Bocce ball has been around for thousands of years, with its first known documentation around 5200 B.C. While it’s heavily associated as an Italian game in modern times, it started as an Egyptian game, later spreading through the Middle East and Asia before becoming popularized by Giuseppe Garibaldi as a unification tactic to bring Italy together. According to Eataly– obviously the world’s most trusted resource for all things Italian– bocce ball is the third most played sport in the world. Honestly, I believe it. It’s easy, accessible, and doesn’t require that much equipment to get started. Whether you’re 13 or 103, bocce ball is a fun and easy way to pass the time, regardless of athletic ability.
The Italian American Bocce Club of Greater New Orleans has created a wonderful space and atmosphere for both those of Italian heritage and those just looking to get in on the bocce ball action.
“The Bocce Club is an important– and frankly underrated– establishment in New Orleans because it is constantly working to build a unified Italian American community. The Club is one of the few Italian cultural centers left in the city and it’s constantly encouraging the New Orleans community to learn about its long-standing Sicilian culture,” says Valentina.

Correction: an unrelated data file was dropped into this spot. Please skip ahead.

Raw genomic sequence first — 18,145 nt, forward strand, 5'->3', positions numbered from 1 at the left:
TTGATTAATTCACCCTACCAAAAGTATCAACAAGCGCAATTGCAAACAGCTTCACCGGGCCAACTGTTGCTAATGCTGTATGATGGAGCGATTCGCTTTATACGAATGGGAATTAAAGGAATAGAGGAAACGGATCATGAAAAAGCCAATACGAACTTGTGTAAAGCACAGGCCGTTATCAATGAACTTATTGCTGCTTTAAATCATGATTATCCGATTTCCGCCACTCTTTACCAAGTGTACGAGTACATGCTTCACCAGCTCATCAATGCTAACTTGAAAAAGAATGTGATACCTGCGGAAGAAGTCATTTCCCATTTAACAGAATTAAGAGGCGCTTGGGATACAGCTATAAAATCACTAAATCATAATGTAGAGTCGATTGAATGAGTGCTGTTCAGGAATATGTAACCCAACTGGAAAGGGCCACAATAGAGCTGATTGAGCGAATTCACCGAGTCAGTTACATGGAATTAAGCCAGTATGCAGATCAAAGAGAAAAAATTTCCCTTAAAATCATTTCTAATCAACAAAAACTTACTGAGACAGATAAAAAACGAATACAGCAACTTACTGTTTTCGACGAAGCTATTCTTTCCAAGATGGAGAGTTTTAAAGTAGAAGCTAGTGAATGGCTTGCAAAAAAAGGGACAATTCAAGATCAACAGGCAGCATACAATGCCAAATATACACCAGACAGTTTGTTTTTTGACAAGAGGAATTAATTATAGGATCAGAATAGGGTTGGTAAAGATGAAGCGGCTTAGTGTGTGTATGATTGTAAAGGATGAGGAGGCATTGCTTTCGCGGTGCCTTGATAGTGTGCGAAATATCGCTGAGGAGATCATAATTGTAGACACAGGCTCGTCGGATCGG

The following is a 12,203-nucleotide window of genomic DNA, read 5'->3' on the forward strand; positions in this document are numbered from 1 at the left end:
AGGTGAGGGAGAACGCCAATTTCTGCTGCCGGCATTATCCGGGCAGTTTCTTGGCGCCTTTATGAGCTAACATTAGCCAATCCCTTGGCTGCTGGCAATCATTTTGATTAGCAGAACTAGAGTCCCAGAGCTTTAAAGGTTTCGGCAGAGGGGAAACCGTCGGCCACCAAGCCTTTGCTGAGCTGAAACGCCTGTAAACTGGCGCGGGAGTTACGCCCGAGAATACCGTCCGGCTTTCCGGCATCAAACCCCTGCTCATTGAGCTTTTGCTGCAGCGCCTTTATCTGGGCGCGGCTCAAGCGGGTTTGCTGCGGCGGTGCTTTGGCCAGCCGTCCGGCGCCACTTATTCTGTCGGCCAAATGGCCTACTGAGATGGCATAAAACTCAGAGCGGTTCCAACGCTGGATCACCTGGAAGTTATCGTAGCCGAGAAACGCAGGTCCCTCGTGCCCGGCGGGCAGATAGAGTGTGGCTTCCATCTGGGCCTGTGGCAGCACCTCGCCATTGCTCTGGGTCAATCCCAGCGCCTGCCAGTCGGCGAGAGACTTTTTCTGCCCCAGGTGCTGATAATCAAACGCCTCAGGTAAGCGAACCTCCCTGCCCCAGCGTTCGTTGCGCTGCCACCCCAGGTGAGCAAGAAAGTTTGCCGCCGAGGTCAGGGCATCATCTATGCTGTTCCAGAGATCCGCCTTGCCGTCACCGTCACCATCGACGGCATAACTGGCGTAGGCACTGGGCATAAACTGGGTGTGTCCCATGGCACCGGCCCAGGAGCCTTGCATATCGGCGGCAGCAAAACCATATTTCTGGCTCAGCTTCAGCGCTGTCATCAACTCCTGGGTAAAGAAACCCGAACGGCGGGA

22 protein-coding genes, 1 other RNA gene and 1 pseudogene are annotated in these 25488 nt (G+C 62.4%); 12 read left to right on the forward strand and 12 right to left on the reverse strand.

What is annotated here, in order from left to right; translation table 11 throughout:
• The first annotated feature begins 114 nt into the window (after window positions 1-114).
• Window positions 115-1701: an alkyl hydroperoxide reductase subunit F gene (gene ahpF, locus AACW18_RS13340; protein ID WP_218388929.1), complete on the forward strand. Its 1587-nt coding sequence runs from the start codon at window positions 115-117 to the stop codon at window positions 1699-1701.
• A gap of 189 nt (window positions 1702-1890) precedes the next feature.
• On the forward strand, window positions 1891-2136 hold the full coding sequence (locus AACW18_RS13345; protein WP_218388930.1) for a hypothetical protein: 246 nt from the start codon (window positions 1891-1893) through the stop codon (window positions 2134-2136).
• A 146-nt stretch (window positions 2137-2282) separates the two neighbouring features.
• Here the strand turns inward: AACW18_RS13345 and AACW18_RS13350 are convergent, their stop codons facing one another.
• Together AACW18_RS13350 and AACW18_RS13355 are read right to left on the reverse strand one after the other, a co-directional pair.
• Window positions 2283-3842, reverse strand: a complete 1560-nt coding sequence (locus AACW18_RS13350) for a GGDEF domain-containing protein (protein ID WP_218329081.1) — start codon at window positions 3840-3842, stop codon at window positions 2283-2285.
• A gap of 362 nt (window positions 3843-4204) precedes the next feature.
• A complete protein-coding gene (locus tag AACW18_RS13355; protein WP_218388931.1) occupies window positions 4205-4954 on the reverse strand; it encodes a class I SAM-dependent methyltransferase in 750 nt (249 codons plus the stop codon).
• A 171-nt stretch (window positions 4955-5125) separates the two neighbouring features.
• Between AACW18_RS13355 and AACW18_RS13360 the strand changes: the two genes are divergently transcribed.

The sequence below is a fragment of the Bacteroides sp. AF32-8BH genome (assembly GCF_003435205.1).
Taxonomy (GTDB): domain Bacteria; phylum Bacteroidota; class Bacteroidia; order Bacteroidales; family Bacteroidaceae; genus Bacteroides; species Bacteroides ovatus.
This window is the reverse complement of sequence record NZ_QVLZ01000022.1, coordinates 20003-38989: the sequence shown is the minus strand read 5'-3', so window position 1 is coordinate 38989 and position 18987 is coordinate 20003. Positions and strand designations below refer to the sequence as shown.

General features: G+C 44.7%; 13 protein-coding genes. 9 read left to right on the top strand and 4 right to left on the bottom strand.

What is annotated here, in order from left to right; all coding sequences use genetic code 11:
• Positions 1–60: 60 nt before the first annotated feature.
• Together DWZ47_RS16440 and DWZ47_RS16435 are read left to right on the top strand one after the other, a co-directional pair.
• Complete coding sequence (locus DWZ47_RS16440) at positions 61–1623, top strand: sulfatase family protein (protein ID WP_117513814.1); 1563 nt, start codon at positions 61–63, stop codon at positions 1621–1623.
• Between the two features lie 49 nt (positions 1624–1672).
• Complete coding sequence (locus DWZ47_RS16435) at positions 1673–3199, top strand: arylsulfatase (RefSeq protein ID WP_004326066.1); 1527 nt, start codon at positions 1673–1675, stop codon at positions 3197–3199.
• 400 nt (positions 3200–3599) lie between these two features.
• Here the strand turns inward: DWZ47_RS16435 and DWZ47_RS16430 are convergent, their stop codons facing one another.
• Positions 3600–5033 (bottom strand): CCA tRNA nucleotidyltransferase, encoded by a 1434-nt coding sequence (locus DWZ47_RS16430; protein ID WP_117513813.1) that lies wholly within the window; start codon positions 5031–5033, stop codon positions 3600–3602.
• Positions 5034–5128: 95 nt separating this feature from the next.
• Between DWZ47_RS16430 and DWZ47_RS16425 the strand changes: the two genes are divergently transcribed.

“It’s one of the only physical spaces for Italian Americans to come together,” says Maddie. “It’s a way to connect with the Italian American community. The Bocce Club is a niche gathering place with a lot of history that should be preserved.”
Valentina strongly believes that more Tulane students, Italian or not, should make the pilgrimage to the Bocce Club, and I myself couldn’t agree with her more.
“I feel like a lot of Tulane students are so hesitant to step outside the campus bubble, but there are a lot of very unique places in New Orleans that are so welcoming and educational. I think if more students gave it a shot, they’d enjoy it,” she said.
Valentina, Maddie, and the rest of the “Italian for Business” class at Tulane University are looking to create an Italian Club in the near future. They also hope to put on more collaborative events with the Bocce Club in the coming semester.
The Club hosts “Open Bocce Nights” for members of the club and non-members alike. Priced at $5 for members and $8 for non-members, these nights are the perfect fun activity for you and your friends, without breaking the bank. They accept anyone of any playing level and they encourage single players to join in on the action. Sounds like a good time to me.
For more information about The Italian American Bocce Club of Greater New Orleans, you can visit their Facebook page, which can be found here. They post frequent updates about open nights and events! The Club is located at 2340 Severn Ave., Metairie, LA 70001.
Featured image via Mercedes Ohlen.
Mercedes was The Crescent’s Editor-in-Chief from 2022-2023. She graduated from Tulane with a Bachelor of Arts in Anthropology and a Bachelor of Arts in Communications. She enjoys going to the movies, fashion, and writing about the great city of New Orleans. She will be pursuing a career lifestyle journalism, publishing, or a job within comedy upon her graduation from Tulane. No topic is too obscure, and no story too niche. Roll Wave!